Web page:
Russia has reportedly hacked into U.S. nuclear power plant systems as well as other energy companies, The Washington Post reported Saturday.
The government-backed cyber intrusion appears to be an attempt to size up the capabilities of the energy companies' networks, U.S. government officials told the newspaper.
The officials said the hackers appear to have accessed files related to the sites' business operations, like personnel. There were not signs that the hackers attempted to seize control of or disrupt the power systems.
The officials expressed concern about the hack, telling the Post that they may conduct additional and more severe cyberattacks on these sites in the future.
The FBI and the Department of Homeland Security warned the energy sector of the hacking threat late last month, Reuters reported at the time, although Russia was not then identified.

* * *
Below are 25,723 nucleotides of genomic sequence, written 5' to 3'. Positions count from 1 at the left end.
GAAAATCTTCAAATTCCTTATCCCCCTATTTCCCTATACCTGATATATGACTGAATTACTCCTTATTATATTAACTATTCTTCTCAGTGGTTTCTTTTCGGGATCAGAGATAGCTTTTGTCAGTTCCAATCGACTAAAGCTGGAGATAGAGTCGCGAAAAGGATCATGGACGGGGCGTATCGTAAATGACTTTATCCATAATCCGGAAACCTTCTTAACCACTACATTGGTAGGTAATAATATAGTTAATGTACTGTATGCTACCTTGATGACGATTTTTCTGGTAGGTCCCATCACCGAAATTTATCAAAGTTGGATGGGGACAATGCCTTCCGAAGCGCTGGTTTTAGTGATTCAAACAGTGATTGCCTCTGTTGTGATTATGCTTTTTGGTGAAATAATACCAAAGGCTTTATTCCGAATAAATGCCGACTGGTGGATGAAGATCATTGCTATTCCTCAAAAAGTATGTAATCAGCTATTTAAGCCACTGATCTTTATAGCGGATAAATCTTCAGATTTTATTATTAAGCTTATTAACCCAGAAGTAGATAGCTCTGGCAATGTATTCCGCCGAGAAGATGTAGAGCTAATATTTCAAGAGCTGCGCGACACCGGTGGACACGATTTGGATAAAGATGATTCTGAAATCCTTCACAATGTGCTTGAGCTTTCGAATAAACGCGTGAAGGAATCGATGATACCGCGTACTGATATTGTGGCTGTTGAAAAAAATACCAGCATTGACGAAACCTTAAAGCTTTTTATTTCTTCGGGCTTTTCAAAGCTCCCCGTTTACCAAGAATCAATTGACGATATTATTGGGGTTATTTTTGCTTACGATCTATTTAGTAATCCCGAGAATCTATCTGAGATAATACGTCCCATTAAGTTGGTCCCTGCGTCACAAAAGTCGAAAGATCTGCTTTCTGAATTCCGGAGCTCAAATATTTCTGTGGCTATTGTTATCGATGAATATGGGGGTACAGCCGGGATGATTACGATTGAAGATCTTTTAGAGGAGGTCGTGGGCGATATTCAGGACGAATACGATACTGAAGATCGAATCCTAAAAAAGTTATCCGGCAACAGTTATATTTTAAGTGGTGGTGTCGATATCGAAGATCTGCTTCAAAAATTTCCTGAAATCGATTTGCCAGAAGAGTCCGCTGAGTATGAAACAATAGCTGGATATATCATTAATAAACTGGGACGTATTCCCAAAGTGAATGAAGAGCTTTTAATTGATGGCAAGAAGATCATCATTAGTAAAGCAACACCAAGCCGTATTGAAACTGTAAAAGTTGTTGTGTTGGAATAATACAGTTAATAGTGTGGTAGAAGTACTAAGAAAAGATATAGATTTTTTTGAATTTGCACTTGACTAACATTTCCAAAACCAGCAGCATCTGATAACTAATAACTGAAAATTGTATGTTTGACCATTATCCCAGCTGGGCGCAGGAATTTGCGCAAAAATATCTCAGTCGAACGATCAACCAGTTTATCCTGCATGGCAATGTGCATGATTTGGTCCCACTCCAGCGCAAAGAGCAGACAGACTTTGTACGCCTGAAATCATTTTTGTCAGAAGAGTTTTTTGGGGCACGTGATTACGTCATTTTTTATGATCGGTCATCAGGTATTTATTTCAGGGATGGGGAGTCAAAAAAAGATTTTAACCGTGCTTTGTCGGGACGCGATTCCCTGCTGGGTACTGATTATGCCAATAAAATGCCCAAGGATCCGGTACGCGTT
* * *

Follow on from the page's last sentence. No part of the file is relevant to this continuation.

The Russian intrusions into these systems is the first known successful case of Russia hacking the nuclear-power-generation sites, multiple U.S. and industry officials told The Post.
The newspaper also reports that the National Security Agency detected the cyber activity by a government-backed Russian spy agency, the FSB. The NSA declined the Post’s requests for comment.
The report comes shortly after President Trump and Russian President Vladimir Putin on Saturday agreed to set up a bilateral cybersecurity working group.
Putin said the group would aim to "prevent interference in the domestic affairs of foreign states, primarily in Russia and the U.S."
The U.S. intelligence community concluded earlier this year that Russia interfered in the 2016 presidential election. Putin has repeatedly denied the allegations.